Turf Battle for Surf City
Huntington Beach sues Santa Cruz, but is the surfing capital really locals-only?
September 30, 2006
YOU'D THINK, WITH ITS FORMER mayor sentenced in a condo conversion scam and a distraught teenage girl shot and killed last month by police, that Huntington Beach has bigger legal fish to fry than a dispute about T-shirt slogans. But this month, the city's Conference and Visitors Bureau sicced its lawyers on a Santa Cruz shop for selling shirts that said: "Surf City Santa Cruz California USA."
Huntington Beach is not, as you might first expect, just trying to cash in on the success of the two coastal cities to the south (Newport Beach and Laguna Beach) in luring hit TV shows (though we'd totally watch "Desperate Dudes of the O.C."). HB, you see, wants to be known as the one real Surf City, and it recently trademarked the slogan "Surf City USA" to make sure. Its credentials? Jan and Dean recorded "Surf City" in 1963, and Dean still lives in Huntington Beach. Then there's the annual world surfing championship and the surfing museum.
Santa Cruz is taking a much mellower approach to the conflict, despite its much bigger waves, matching surf museum and requisite contests. The legal spat and attendant publicity might be the best thing to ever happen to longtime beach shop Noland's on the Wharf. Suddenly those tacky tourist shirts are potential collector's items.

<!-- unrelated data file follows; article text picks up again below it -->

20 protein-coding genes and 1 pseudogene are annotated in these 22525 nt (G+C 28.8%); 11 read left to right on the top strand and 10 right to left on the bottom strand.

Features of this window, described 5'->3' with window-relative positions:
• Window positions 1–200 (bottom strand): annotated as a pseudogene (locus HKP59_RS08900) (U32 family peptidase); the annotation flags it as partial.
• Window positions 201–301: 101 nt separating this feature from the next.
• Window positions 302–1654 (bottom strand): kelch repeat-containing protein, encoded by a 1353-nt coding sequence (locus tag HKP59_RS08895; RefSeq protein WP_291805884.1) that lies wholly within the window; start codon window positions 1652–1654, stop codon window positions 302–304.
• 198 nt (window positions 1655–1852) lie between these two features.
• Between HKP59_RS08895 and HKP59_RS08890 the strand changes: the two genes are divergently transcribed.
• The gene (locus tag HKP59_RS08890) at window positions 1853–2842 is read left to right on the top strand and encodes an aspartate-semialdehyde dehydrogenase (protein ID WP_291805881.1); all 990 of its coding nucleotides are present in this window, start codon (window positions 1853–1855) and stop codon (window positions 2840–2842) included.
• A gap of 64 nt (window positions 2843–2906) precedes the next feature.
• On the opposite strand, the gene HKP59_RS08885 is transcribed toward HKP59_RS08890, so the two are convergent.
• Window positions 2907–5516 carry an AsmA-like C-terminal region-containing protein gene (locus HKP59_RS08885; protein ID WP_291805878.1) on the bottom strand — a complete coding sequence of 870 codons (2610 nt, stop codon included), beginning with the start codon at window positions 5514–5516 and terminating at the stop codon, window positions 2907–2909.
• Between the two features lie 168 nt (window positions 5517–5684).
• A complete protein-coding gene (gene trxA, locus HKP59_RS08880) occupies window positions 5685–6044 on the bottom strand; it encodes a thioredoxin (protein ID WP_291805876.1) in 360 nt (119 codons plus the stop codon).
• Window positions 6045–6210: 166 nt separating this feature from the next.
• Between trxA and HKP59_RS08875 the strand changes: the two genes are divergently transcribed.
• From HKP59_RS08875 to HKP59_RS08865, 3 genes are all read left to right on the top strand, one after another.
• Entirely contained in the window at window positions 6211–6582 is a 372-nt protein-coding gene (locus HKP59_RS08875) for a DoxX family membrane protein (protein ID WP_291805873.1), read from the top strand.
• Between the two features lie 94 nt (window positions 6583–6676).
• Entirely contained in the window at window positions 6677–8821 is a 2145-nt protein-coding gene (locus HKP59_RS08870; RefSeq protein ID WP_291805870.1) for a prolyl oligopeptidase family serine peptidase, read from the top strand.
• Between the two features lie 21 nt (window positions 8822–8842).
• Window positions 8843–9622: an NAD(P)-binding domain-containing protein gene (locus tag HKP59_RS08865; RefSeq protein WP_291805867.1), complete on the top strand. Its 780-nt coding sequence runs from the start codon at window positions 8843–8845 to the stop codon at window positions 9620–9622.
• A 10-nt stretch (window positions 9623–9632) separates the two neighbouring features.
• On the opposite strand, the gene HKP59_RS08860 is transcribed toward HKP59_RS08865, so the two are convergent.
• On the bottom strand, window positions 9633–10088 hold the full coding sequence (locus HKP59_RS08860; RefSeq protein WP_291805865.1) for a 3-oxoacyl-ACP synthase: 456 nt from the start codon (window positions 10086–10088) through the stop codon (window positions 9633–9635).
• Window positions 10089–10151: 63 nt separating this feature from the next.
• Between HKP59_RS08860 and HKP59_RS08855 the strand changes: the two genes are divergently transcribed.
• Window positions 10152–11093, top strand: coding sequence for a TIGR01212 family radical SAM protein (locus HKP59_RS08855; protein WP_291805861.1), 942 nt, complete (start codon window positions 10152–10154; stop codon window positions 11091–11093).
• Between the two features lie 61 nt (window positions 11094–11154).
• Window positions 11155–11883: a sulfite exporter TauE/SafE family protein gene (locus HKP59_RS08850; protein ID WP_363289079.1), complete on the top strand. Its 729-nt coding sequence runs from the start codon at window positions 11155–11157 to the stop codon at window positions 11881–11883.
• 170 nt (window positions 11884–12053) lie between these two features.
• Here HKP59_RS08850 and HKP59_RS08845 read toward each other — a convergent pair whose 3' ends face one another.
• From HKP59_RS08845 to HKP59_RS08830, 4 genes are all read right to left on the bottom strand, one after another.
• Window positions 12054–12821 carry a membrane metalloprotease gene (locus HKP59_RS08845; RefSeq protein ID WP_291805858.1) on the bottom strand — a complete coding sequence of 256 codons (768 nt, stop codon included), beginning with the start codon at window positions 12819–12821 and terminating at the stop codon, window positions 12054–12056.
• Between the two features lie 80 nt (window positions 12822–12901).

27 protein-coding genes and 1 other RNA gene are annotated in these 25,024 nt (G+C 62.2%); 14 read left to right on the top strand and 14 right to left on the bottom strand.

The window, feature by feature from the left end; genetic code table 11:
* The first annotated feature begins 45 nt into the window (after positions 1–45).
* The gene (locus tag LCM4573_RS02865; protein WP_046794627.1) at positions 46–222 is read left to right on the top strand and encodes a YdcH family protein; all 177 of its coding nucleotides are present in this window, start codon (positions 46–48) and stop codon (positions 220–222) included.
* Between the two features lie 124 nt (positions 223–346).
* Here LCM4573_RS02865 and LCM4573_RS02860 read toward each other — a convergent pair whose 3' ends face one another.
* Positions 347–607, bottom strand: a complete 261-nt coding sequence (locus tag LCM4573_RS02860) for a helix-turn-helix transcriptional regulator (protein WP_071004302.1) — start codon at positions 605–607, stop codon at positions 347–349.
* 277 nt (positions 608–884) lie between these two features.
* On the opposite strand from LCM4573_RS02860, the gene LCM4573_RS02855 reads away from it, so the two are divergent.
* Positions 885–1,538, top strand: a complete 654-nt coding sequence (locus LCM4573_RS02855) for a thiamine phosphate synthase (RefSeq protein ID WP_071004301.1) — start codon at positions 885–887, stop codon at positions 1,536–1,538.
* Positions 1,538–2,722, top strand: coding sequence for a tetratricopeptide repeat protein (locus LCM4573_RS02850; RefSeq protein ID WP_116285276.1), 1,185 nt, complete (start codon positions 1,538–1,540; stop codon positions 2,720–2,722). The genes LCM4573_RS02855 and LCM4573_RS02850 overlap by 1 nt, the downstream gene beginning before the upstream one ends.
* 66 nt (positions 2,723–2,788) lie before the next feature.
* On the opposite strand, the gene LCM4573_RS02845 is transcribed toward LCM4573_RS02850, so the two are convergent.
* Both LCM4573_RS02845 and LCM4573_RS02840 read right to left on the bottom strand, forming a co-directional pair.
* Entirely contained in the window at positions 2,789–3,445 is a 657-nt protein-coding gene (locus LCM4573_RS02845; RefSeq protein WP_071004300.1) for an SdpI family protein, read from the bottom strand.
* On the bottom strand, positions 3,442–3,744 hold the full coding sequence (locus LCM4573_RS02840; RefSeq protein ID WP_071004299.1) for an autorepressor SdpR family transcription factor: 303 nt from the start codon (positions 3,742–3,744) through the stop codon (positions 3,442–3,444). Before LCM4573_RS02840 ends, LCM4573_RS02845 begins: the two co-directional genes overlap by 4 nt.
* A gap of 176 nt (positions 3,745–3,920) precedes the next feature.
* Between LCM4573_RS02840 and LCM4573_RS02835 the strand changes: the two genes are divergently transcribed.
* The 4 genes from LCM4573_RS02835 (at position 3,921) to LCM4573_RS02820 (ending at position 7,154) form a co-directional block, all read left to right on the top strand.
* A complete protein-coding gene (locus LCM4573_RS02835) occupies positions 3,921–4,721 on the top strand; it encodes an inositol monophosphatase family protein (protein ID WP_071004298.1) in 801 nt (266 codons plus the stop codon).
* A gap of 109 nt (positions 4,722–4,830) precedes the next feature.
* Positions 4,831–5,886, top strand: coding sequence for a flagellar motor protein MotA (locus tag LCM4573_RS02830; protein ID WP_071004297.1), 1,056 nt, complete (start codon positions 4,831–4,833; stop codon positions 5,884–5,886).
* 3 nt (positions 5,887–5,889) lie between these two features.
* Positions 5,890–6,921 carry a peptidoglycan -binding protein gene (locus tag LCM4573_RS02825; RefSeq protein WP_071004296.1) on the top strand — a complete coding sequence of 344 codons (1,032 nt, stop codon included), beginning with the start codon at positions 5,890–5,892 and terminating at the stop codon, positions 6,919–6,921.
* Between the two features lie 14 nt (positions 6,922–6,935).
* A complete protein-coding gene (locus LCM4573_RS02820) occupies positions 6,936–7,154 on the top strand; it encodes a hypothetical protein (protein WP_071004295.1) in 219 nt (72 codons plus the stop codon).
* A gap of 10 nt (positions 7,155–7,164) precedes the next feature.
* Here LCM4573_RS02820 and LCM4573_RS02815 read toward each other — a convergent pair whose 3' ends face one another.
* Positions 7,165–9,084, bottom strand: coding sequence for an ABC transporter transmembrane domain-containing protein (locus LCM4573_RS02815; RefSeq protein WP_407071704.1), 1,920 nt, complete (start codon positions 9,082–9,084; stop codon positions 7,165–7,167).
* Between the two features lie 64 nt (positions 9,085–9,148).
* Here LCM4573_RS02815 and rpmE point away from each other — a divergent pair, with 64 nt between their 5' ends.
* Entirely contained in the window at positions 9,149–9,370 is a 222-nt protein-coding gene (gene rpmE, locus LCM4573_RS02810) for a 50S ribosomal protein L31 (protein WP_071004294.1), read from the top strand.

In this locals-only war over surfer territory, Huntington Beach gets points for being aggro enough to obtain a trademark, while Santa Cruz scores for showing more of a surfer's laid-back 'tude. Huntington Beach is relentlessly commercial and buzz-cut; Santa Cruz is relentlessly New Age and long-haired. So which one is the real Surf City?
Not to sound like we're equivocating, but there are at least two of them. And neither is in California.
There's Surf City, N.C. &emdash; yes, that's its official, postmarked name &emdash; where the big issue these days isn't commercial rights but the need for a new post office. And, of course, the town that Jan and Dean probably never meant: Surf City, N.J.
Others also have some claim on the name. The Honolulu Advertiser recently referred to its hometown as Surf City. The Yakutat, Alaska, City Council passed a resolution that identified the town as "Surf City Alaska," a state-centric solution Huntington Beach apparently hasn't thought of yet.
As for the prize for most original
location, it's a tie. Surf City Squeeze, a chain of smoothie
outlets, is headquartered in Scottsdale, Ariz., hundreds of
miles from the nearest waves. (A desert rat can dream.) But
it has to fight for its title with, well, Surf City, a
trademarked auto washing business in Toledo, Ohio. We just
hope the car washers don't come threatening any T-shirt
stores in Huntington Beach.